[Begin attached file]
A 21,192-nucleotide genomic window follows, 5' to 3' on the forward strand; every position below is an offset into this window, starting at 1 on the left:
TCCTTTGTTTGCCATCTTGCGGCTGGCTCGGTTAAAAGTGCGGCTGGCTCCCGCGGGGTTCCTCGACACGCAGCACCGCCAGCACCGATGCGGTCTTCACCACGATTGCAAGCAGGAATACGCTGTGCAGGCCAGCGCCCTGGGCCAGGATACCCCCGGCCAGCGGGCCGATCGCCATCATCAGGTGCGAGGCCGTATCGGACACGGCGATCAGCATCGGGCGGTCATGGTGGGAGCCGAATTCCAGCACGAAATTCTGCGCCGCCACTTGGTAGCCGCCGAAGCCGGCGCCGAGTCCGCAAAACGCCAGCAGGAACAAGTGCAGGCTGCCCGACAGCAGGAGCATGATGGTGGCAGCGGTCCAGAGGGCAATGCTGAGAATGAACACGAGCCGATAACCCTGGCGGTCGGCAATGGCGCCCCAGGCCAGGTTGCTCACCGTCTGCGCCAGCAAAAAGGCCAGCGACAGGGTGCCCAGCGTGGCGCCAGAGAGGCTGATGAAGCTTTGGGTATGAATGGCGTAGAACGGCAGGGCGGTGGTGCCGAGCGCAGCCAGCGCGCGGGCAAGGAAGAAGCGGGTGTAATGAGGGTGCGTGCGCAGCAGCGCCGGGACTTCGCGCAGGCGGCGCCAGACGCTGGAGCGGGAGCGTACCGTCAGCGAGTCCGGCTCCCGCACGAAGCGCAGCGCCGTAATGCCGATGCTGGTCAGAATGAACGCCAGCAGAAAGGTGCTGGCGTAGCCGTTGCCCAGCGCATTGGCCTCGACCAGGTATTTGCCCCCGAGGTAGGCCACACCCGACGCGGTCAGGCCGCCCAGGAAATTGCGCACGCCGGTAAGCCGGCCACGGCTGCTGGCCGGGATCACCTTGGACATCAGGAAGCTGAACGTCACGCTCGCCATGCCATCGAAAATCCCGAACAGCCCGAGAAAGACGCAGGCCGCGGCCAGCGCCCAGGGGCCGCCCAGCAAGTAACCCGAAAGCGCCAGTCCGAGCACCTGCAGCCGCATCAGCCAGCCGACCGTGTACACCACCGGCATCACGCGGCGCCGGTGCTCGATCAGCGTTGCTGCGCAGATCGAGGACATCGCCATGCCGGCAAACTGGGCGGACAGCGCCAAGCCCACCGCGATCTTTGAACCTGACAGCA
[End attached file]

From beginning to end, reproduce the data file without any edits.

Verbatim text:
A 21,192-nucleotide genomic window follows, 5' to 3' on the forward strand; every position below is an offset into this window, starting at 1 on the left:
TCCTTTGTTTGCCATCTTGCGGCTGGCTCGGTTAAAAGTGCGGCTGGCTCCCGCGGGGTTCCTCGACACGCAGCACCGCCAGCACCGATGCGGTCTTCACCACGATTGCAAGCAGGAATACGCTGTGCAGGCCAGCGCCCTGGGCCAGGATACCCCCGGCCAGCGGGCCGATCGCCATCATCAGGTGCGAGGCCGTATCGGACACGGCGATCAGCATCGGGCGGTCATGGTGGGAGCCGAATTCCAGCACGAAATTCTGCGCCGCCACTTGGTAGCCGCCGAAGCCGGCGCCGAGTCCGCAAAACGCCAGCAGGAACAAGTGCAGGCTGCCCGACAGCAGGAGCATGATGGTGGCAGCGGTCCAGAGGGCAATGCTGAGAATGAACACGAGCCGATAACCCTGGCGGTCGGCAATGGCGCCCCAGGCCAGGTTGCTCACCGTCTGCGCCAGCAAAAAGGCCAGCGACAGGGTGCCCAGCGTGGCGCCAGAGAGGCTGATGAAGCTTTGGGTATGAATGGCGTAGAACGGCAGGGCGGTGGTGCCGAGCGCAGCCAGCGCGCGGGCAAGGAAGAAGCGGGTGTAATGAGGGTGCGTGCGCAGCAGCGCCGGGACTTCGCGCAGGCGGCGCCAGACGCTGGAGCGGGAGCGTACCGTCAGCGAGTCCGGCTCCCGCACGAAGCGCAGCGCCGTAATGCCGATGCTGGTCAGAATGAACGCCAGCAGAAAGGTGCTGGCGTAGCCGTTGCCCAGCGCATTGGCCTCGACCAGGTATTTGCCCCCGAGGTAGGCCACACCCGACGCGGTCAGGCCGCCCAGGAAATTGCGCACGCCGGTAAGCCGGCCACGGCTGCTGGCCGGGATCACCTTGGACATCAGGAAGCTGAACGTCACGCTCGCCATGCCATCGAAAATCCCGAACAGCCCGAGAAAGACGCAGGCCGCGGCCAGCGCCCAGGGGCCGCCCAGCAAGTAACCCGAAAGCGCCAGTCCGAGCACCTGCAGCCGCATCAGCCAGCCGACCGTGTACACCACCGGCATCACGCGGCGCCGGTGCTCGATCAGCGTTGCTGCGCAGATCGAGGACATCGCCATGCCGGCAAACTGGGCGGACAGCGCCAAGCCCACCGCGATCTTTGAACCTGACAGCA